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Best TVs - review


#1

CHOICE has reviewed TVs across a range of different brands and sizes, including LG, Panasonic, Samsung, Sony and more. Read our TV buying guide to help select the right type of television for your home, and then find the best television with our comparative review (member content).

Have a question about televisions? Ask us in the comments below.


#2

Your review includes a reference to Smart TVs - I was an early adopter of this technology and have three of different ages. Samsung, LG and Sony. I have a rather jaundiced view of Smart TVs based on my experiences - To date, my Samsung has removed the Netflix ap, and the LG has removed the You Tube ap. The Sony as my most recent purchase is still intact. The manufacturers failure to provide long term support for the aps is a problem that no one would be aware of when purchasing a Smart TV. I don’t know about the price premium for a Smart vs Dumb TV but I would recommend that a better solution would be to purchase a separate box such as an Apple or Telstra TV. I have a Telstra TV which came free and is constantly being upgraded. At the end of October it had a major upgrade and it now provides a search function across all its streaming aps. You can search a TV program or movie and it will tell you which of its aps to use to watch it. None of my Smart TVs can match it.


#3

We’ve updated our TV review (member content) with the latest models and testing results.


#4

We often get asked about product reliability, and recently we surveyed 6800 CHOICE members about their TV performance to help answer that question. See which TV brands performed the best (member content).


#5

I would like to echo older comments that with smart TVs a common source of problems is not hardware but software. I have problems regularly, probably every couple of weeks on average, with a streaming service refusing to work properly. The symptoms can be a crash or freeze or buffering and poor quality. I am fairly sure it is not the data feed as no other device on my network has such problems and the download speed is consistently several times that required for a HD stream. The problem happens with both Stan and Netflix, I cannot say if it is the apps or the OS or some combination. The usual fix is a cold boot from the powerpoint.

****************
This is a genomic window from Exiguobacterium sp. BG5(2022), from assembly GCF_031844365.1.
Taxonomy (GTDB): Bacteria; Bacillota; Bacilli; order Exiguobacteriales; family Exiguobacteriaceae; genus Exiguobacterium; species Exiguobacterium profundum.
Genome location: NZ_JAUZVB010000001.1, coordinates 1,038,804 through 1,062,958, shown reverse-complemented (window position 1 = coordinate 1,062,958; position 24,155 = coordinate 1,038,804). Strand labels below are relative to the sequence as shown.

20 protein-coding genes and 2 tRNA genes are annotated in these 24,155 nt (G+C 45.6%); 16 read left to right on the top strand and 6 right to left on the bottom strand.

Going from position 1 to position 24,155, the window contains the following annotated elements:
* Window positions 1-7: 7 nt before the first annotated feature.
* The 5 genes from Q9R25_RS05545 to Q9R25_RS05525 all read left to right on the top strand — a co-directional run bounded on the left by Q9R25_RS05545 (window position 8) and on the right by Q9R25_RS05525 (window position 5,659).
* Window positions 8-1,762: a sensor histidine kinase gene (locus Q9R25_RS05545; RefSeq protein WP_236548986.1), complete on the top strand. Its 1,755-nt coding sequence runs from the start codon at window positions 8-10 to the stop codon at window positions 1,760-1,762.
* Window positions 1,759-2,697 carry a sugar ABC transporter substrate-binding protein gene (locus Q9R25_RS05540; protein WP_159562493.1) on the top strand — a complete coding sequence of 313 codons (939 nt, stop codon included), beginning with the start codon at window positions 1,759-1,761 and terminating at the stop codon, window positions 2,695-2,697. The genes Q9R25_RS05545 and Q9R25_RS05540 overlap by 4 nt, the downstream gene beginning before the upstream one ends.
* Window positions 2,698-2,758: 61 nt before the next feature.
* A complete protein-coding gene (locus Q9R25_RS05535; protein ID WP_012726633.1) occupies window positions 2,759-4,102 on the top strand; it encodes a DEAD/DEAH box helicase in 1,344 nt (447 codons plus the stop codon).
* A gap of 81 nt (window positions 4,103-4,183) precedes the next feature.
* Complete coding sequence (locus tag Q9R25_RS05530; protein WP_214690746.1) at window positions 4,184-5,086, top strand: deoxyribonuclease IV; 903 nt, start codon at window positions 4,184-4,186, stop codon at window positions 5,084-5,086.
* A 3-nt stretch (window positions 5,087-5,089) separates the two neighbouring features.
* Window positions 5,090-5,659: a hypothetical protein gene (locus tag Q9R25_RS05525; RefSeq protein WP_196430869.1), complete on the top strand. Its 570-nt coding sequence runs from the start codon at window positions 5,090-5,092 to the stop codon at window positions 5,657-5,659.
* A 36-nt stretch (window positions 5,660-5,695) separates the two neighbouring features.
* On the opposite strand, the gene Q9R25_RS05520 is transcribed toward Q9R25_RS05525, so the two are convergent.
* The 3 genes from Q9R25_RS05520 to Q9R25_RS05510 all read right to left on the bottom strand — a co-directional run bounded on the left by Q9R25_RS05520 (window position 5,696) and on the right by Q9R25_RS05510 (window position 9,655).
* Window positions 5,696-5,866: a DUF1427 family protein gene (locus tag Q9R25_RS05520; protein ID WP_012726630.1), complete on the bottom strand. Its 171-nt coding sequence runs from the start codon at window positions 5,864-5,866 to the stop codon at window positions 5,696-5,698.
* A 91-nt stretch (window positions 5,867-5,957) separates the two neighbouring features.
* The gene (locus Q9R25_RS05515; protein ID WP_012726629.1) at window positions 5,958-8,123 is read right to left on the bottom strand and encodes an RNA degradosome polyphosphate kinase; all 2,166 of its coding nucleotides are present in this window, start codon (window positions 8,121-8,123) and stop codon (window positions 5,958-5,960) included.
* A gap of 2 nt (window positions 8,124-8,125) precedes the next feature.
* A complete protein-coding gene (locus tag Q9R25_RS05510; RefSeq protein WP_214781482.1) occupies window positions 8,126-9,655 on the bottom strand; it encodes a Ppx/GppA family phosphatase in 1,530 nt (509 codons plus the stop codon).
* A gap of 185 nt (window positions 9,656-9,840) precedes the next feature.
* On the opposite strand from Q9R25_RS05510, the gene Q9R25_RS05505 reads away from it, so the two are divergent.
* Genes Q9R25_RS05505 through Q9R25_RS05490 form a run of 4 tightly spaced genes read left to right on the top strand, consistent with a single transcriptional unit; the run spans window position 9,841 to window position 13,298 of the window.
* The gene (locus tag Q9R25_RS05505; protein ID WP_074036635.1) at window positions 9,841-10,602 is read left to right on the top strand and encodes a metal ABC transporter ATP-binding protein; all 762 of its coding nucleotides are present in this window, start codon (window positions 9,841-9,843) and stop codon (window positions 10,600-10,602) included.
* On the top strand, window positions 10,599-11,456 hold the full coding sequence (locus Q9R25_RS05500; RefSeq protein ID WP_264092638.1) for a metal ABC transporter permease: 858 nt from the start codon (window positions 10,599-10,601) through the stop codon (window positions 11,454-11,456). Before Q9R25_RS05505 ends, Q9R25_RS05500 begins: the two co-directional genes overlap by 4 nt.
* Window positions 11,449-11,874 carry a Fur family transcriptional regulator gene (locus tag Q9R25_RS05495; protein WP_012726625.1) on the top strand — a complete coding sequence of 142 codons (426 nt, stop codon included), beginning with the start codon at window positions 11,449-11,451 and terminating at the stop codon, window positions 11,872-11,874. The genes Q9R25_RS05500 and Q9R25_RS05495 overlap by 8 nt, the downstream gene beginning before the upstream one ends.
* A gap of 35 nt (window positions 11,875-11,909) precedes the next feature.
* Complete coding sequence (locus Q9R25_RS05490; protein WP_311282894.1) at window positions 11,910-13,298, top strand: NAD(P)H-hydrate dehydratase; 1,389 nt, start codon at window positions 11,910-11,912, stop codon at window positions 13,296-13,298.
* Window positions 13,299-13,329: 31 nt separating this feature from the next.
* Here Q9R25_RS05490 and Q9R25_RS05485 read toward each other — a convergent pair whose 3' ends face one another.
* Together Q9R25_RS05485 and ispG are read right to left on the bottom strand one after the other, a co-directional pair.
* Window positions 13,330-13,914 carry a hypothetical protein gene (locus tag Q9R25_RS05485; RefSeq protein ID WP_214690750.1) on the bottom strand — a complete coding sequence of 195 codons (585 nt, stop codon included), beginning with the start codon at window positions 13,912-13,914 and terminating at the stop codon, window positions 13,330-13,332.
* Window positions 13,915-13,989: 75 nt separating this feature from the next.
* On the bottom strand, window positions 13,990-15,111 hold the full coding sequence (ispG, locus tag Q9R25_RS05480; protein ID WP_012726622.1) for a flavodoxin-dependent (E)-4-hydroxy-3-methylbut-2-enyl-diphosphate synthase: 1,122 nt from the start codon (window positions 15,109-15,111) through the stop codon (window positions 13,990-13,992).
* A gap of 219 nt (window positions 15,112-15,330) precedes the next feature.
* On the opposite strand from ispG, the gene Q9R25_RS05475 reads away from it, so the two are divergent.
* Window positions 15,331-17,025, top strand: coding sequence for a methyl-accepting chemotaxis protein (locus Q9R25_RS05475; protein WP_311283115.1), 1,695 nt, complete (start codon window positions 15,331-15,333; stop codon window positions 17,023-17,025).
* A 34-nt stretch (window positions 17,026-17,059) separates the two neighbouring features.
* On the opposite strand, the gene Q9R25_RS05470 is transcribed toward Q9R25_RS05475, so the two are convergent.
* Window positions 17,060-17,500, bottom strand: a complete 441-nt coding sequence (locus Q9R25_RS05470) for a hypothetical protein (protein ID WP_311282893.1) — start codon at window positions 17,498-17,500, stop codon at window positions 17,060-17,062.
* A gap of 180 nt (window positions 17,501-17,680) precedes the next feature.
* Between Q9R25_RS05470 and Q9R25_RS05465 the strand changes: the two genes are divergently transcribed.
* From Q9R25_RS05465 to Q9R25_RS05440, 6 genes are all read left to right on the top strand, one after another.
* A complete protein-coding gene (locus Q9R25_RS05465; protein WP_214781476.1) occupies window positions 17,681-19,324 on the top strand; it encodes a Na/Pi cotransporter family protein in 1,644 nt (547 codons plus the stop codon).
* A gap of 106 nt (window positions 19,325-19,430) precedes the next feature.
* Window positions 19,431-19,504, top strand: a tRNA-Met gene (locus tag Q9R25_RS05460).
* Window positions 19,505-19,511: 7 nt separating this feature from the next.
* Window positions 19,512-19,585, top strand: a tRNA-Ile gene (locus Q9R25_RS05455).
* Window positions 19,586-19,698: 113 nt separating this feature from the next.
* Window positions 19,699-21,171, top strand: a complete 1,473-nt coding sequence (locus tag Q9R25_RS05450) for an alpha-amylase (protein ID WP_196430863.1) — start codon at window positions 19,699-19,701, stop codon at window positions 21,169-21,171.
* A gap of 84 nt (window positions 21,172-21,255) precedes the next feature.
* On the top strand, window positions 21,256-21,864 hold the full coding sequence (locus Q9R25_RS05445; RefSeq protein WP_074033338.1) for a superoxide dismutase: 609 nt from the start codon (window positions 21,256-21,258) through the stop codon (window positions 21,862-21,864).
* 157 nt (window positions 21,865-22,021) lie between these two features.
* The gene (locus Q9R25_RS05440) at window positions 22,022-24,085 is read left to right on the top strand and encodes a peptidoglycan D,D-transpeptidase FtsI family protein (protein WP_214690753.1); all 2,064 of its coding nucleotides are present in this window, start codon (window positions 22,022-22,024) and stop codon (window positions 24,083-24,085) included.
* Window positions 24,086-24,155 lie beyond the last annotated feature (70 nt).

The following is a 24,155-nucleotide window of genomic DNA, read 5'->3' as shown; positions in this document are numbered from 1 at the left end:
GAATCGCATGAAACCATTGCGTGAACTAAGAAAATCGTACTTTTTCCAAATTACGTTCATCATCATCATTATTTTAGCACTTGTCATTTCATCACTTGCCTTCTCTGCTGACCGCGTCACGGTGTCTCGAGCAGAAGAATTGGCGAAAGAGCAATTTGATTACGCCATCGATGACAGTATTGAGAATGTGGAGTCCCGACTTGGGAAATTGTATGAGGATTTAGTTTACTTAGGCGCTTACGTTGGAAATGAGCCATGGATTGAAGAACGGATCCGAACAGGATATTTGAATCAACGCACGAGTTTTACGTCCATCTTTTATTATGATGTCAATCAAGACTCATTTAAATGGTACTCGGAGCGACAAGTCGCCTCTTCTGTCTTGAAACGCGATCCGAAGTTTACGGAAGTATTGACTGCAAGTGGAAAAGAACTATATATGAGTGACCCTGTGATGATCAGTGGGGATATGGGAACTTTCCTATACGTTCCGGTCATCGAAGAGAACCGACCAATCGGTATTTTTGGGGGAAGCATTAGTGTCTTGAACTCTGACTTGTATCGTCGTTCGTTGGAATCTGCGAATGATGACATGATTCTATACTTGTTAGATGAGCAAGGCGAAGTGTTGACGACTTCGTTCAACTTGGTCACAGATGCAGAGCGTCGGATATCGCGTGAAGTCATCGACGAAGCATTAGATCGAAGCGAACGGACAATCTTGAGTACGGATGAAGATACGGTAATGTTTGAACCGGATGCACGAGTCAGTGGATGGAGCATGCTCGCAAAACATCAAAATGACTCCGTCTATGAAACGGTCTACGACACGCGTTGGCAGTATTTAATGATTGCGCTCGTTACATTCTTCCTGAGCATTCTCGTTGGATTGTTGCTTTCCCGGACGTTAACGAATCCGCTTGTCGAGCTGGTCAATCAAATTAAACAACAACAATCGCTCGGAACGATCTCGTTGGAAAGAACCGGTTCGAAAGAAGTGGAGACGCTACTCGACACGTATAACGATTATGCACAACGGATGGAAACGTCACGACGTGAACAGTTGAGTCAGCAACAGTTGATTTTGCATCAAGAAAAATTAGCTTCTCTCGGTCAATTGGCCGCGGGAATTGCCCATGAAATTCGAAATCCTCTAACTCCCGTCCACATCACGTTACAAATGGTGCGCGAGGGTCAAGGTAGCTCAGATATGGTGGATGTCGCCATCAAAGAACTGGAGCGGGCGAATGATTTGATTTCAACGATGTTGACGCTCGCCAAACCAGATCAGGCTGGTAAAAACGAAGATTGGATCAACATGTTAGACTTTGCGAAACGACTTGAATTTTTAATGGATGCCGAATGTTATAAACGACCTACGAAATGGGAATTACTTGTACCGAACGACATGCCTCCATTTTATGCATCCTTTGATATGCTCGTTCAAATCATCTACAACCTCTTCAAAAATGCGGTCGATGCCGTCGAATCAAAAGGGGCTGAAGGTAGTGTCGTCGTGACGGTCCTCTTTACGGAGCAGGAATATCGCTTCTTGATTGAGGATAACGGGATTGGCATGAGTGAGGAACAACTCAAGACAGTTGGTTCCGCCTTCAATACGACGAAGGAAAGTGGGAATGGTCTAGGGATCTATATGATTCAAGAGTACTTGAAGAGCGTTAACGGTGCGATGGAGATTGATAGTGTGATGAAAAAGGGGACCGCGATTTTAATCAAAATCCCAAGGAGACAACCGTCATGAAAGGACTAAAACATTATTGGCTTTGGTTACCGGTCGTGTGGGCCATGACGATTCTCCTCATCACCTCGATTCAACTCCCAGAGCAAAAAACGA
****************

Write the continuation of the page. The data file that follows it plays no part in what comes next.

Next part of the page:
#6

This sounds incredibly frustrating, and it could be argued, I think, that the TV is not fit-for-purpose. If you purchase a smart TV to enable the viewing of streamed services, then the TV should be able to perform this task in an acceptable manner.

I am fairly confident that you will answer ‘yes’, but have you checked that the TV has the latest firmware and app updates ? In the lab, we can see that some manufacturers roll out updates very frequently. When we are at our busiest, we can turn around a test batch in around three weeks, and we often see firmware for some brands changing between batches.


#7

Yes, part of the fun has been forcing updates to take place even though ‘auto update’ option is turned on. The problem used to be much worse and I did pursue it then but now it is at the point where it is tolerable. I haven’t been keeping a log of what happened and when recently and to me it isn’t worth the trouble of taking it further now. Spending hours on the phone or swapping emails is no fun unless you have no choice, so I just reboot and the streaming service takes us back to where it died and we go on.

With no keyboard or mouse the interface is particularly slow and klunky for debugging and keeping track of things so that you can work through all the combinations of hardware, local network, internet, server, OS and app it is all too painful.

Your point that the combination of hardware and software must be fit for purpose is well taken. In the past whenever a support person has been tempted to claim its someone elses problem I beat them over the head with that and we continue.